97th DOG Annual Meeting 1999
GENETIC THROMBOPHILIA IN RETINAL ARTERIAL AND VENOUS OCCLUSION
K. Greiner, G. Hafner, D. Peetz, W. Prellwitz, N. Pfeiffer
Whereas an increased prevalence of resistance to activated protein C (APCR) has been found in patients with deep vein thrombosis (DVT), only a few studies on its prevalence in patients with retinal venous occlusion exist. We therefore investigated the prevalence of genetic defects associated with thrombophilia in patients with retinal vascular occlusion.
Patients and Methods: In a prospective study, 76 patients with retinal vascular occlusion (central retinal vein occlusion (CRVO) n=35, branch retinal vein occlusion (BRVO) n=21, central retinal artery occlusion (CRAO) n=13, branch retinal artery occlusion (BRAO) n=7) were screened for coagulation disorders and vascular disease risk factors. Testing for genetic APCR and the prothrombin gene mutation (20210 G/A) was done with a PCR method. Protein C and S were determined with functional tests. We also investigated a control group of 209 patients with DVT. The chi2 test was used for statistical analysis.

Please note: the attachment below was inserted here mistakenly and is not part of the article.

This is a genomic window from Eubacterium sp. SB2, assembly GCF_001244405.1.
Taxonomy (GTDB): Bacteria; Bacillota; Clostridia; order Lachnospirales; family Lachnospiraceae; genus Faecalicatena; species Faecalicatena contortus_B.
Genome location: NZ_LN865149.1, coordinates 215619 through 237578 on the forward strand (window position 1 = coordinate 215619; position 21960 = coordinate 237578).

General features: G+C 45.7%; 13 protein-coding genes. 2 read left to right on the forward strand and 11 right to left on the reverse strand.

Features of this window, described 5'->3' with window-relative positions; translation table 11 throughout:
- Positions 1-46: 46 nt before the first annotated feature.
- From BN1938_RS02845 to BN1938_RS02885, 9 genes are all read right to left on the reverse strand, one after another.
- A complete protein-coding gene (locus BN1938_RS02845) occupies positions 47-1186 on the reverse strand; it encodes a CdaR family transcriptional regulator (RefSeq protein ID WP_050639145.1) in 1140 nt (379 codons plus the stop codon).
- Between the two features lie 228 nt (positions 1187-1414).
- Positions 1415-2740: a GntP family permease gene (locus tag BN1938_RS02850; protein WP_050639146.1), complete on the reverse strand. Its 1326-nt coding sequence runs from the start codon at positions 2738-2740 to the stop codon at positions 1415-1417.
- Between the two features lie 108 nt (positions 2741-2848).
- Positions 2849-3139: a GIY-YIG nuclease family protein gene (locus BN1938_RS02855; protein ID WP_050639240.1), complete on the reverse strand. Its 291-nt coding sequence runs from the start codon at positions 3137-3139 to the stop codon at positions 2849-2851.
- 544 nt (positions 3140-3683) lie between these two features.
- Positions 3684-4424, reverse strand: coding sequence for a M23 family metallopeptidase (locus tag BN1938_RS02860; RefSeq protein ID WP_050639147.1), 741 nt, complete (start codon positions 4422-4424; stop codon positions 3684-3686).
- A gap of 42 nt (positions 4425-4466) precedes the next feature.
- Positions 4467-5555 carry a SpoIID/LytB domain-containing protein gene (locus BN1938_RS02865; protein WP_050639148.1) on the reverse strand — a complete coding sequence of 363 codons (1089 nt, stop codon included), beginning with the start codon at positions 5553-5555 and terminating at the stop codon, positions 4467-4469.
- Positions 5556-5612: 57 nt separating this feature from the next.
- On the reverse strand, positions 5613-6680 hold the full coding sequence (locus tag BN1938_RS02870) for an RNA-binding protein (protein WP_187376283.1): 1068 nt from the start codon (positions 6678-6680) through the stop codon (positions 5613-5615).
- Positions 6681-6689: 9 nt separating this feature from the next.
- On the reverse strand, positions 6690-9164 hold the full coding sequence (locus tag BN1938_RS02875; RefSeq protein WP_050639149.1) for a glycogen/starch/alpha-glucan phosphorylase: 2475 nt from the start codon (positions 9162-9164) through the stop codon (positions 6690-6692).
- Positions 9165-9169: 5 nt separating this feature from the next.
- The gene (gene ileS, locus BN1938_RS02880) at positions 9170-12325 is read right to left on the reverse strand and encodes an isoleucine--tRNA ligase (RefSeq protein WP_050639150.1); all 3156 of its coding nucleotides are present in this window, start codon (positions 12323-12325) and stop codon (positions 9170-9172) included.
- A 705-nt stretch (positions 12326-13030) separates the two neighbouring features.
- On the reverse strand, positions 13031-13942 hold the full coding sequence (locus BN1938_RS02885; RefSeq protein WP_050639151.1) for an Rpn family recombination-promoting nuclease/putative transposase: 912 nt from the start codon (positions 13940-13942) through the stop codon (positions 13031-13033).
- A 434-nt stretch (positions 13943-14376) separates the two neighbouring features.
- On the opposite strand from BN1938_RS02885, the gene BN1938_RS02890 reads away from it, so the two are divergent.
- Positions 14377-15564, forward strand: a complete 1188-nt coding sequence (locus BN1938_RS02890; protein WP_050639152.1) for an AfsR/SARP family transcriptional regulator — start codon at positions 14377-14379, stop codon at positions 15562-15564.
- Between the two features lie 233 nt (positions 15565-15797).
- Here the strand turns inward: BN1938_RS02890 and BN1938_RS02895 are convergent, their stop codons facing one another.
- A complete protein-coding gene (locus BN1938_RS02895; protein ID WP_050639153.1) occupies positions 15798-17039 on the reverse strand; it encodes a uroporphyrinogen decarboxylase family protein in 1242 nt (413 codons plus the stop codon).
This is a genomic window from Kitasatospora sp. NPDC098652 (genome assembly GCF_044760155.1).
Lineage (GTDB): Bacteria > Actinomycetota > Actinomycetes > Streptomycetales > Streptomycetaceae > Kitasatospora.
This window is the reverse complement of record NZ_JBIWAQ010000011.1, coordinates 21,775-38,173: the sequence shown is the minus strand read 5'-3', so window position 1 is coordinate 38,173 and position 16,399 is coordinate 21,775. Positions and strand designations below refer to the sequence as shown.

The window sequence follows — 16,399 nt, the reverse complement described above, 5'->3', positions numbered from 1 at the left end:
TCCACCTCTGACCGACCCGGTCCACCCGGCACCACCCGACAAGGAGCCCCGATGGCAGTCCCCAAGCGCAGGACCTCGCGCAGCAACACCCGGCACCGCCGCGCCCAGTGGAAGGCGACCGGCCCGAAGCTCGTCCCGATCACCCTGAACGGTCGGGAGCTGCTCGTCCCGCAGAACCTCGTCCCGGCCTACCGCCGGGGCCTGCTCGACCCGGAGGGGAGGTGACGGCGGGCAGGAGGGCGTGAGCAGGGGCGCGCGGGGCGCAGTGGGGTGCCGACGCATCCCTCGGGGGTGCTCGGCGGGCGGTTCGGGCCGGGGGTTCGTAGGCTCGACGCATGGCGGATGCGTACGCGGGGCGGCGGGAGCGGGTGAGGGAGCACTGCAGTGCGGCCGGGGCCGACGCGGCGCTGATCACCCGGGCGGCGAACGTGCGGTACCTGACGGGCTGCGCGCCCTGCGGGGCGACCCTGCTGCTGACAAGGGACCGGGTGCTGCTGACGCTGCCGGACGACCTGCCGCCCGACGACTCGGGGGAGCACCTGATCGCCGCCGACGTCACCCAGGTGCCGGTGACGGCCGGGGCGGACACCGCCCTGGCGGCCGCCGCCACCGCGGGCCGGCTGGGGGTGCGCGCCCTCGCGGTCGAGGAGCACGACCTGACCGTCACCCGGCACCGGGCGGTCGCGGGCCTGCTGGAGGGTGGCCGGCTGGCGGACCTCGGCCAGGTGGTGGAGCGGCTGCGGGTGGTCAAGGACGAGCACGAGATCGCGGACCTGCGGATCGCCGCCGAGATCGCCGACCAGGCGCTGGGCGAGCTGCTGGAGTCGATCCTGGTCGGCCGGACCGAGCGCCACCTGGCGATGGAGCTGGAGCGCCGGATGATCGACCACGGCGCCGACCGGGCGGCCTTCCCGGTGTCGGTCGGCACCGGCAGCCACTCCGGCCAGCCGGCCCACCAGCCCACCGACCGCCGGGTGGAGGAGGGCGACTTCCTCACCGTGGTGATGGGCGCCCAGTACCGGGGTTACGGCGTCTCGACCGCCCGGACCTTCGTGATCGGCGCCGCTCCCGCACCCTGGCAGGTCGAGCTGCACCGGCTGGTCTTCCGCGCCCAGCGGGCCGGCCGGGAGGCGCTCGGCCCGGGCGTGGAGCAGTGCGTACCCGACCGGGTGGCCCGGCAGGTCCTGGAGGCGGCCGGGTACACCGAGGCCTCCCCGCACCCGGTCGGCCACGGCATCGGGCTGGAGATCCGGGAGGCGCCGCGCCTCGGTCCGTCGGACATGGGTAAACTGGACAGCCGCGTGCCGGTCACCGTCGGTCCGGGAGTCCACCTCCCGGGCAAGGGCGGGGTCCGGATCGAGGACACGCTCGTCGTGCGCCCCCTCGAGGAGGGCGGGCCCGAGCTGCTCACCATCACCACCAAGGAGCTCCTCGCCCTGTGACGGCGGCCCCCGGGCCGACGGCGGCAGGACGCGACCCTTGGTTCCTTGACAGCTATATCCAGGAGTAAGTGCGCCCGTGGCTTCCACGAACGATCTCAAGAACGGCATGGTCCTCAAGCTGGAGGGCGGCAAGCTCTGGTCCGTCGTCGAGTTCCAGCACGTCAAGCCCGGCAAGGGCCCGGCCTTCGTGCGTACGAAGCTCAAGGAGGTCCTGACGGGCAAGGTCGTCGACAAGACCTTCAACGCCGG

Results: We found APCR in 10 (28,6%) of 35 patients with CRVO and 4 (19,1%) of 21 patients with BRVO. There was only one patient with APCR in the CRAO group and two in the BRAO group. The APCR prevalence in the CRVO group was significantly higher as compared to the expected 8.8% prevalence of the R506Q mutation in the normal population. Comparing the APCR prevalence in the BRVO, CRAO and BRAO group to the normal population, the difference was not statistically significant. APCR prevalences in CRVO patients and patients with DVT (40/209=19.1%) did not significantly differ. 16 of 17 patients with retinal vascular occlusion and APCR were heterozygous for the R506Q mutation. One patient was homozygous. We found no protein C or S deficiency, nor the prothrombin gene mutation.
Conclusions: There is a high APCR prevalence in patients with CRVO which is compatible to that in DVT patients. APCR should be looked for in all patients with CRVO.
Department of Ophthalmology, Mainz University Hospital